Shifting certain elements of oncology care from outpatient clinics to a patient’s home proved safe and feasible, and most patients preferred it, according to a recent study conducted in Belgium.
Specifically, almost 90% of patients said they were “highly satisfied” with the oncologic home hospitalization (OHH) model — which included administering subcutaneous cancer drugs in the home (full OHH) and providing nursing assessments prior to therapy (partial OHH) — and close to 80% reported an improvement in their quality of life compared to standard ambulatory cancer care.
The study, published in November in JCO Global Oncology, adds to a growing literature evaluating the safety, feasibility, and potential quality-of-life benefits associated with providing cancer care at home.
Although this program has only been evaluated at the project level, given the findings, “it is likely to be implemented as standard of care after the project is completed,” study author Koen Van Eygen, MD, of the Cancer Centre, General Hospital Groeninge, Kortrijk, Belgium, told Medscape Medical News.
While many countries have implemented elements of an oncology-at-home model, the United States has been slower to make this shift, particularly when it comes to delivering chemotherapy at home, given safety, feasibility, and cost concerns.
“Historically, the home has not been considered a site for cancer care, so it is really paradigm changing to see delivery models that include in their continuum home care,” said Kathi Mooney, PhD, RN, FAAN, distinguished professor at the University of Utah College of Nursing, Salt Lake City. Mooney runs a program at the Huntsman Cancer Institute called Huntsman at Home that provides hospital-level care to patients at home, including hydration, electrolytes, and total parenteral nutrition, though not chemotherapy.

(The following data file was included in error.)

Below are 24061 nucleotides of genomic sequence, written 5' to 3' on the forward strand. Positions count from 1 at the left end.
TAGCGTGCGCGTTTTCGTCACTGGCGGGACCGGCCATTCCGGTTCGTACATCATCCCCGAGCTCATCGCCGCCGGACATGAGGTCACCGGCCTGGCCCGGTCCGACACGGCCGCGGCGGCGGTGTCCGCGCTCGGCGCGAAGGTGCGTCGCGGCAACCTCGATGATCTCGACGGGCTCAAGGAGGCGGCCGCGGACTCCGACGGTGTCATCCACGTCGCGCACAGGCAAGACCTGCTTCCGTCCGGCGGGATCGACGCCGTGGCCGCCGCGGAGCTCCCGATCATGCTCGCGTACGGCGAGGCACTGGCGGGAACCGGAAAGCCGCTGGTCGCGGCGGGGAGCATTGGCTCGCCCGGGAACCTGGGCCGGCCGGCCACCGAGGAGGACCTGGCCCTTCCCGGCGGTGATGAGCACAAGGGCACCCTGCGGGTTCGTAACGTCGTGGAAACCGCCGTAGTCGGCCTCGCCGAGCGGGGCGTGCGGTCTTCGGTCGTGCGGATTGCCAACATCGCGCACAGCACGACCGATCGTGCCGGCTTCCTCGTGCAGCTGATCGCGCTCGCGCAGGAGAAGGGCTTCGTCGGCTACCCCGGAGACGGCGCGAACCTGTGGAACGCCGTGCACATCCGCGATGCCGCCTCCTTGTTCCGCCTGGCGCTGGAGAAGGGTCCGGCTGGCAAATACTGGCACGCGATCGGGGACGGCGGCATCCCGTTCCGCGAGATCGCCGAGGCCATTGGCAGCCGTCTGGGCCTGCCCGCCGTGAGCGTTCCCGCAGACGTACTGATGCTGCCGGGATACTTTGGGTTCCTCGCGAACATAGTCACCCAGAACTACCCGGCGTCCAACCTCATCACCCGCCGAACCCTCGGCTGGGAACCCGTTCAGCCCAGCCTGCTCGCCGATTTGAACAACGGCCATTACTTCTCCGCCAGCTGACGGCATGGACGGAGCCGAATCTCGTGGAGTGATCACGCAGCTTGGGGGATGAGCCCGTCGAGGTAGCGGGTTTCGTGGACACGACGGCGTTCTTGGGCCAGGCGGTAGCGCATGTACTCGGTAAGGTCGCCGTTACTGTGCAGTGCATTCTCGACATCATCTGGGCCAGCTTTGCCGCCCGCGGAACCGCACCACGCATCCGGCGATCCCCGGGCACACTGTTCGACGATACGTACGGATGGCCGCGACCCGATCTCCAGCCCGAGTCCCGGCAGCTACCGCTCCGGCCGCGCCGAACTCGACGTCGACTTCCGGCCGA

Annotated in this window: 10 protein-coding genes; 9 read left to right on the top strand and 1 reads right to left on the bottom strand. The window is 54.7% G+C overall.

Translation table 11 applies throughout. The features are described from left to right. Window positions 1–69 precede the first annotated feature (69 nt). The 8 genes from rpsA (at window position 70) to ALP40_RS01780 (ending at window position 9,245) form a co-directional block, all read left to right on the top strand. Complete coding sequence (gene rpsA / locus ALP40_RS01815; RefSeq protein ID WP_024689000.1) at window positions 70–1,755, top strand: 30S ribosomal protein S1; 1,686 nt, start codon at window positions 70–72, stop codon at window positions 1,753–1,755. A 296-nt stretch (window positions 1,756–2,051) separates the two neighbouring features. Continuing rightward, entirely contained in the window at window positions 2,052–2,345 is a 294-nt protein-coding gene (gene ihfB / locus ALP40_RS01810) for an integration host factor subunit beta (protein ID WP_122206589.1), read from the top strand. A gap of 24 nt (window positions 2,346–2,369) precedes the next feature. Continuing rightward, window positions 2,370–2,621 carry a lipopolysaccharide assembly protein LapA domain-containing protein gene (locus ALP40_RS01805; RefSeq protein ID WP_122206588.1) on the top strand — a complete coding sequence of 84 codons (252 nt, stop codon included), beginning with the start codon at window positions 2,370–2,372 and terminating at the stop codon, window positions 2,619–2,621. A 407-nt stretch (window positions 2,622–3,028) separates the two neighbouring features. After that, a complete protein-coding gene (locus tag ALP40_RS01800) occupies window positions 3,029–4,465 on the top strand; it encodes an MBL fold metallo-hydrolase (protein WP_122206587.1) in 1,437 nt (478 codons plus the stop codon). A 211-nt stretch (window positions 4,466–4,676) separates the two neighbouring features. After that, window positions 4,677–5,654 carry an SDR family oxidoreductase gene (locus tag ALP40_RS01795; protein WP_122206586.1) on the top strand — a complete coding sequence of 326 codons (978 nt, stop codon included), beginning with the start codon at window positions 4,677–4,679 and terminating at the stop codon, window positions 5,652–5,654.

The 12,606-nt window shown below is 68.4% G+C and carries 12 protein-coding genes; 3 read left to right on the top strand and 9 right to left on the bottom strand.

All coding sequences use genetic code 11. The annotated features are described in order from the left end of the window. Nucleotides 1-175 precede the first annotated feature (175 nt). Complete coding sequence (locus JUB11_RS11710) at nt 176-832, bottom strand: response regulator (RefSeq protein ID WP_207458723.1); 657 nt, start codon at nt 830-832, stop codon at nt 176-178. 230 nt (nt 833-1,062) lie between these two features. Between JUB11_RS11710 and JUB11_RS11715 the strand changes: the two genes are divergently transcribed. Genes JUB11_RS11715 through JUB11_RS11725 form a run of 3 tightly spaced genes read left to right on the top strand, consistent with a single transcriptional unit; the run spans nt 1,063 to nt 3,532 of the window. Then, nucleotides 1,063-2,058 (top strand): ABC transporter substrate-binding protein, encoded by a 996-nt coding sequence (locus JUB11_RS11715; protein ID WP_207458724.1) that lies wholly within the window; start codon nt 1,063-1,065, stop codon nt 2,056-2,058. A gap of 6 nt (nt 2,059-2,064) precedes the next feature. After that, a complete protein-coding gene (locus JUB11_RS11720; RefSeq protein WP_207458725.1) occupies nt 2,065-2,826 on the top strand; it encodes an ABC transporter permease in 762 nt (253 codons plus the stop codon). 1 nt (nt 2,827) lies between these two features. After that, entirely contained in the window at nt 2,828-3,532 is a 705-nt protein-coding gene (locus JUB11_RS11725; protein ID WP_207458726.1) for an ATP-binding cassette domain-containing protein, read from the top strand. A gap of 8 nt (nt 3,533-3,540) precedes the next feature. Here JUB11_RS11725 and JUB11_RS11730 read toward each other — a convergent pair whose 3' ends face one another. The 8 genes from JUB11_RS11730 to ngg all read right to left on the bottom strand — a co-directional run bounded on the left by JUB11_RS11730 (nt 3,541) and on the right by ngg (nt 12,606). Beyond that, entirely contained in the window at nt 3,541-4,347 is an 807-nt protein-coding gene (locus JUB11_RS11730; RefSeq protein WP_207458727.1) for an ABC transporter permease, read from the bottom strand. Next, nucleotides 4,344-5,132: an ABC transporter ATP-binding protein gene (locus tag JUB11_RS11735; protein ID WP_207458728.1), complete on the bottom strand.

A recent study evaluating Huntsman at Home found that “bringing the hospital into the home” improved patient outcomes. More specifically, over the first 30 days following hospital admission, Mooney and colleagues reported that patients in the Huntsman at Home program had 56% lower odds of unplanned hospitalizations (P = .001), 45% lower odds of emergency department visits (P = .037), and 50% lower cumulative charges (P = .001) compared to those receiving usual care. However, this care did not include administering chemotherapy at home.
In the current randomized-controlled clinical study, Van Eygen and colleagues wanted to demonstrate the quality of a locally implemented model for OHH, as compared to standard ambulatory cancer care. The authors evaluated quality based on several parameters, including patient-reported quality of life, satisfaction, preferences, service use, and cost, as well as safety.
The cohort included patients who lived within a 30-minute drive from the hospital and had been diagnosed with a solid tumor or hematologic malignancy for which they were starting or restarting active treatment for curative, palliative, or supportive care.
Participants were randomly assigned to OHH (n = 74) or standard of care (n = 74) and were followed for 12 weeks. Within the intervention group, five patients were eligible for the full OHH protocol and 69 for partial OHH. The study did not specify the subcutaneous cancer drugs administered at home or the safety protocols integrated into the OHH model.
Overall, Van Eygen and colleagues reported that patients who received full OHH had significantly fewer hospital visits on average (5.6 vs 13.2; P = .011). For patients who received partial OHH, waiting times for therapy administration were reduced by 45% per visit (2.6 hours vs 4 hours; P < .001).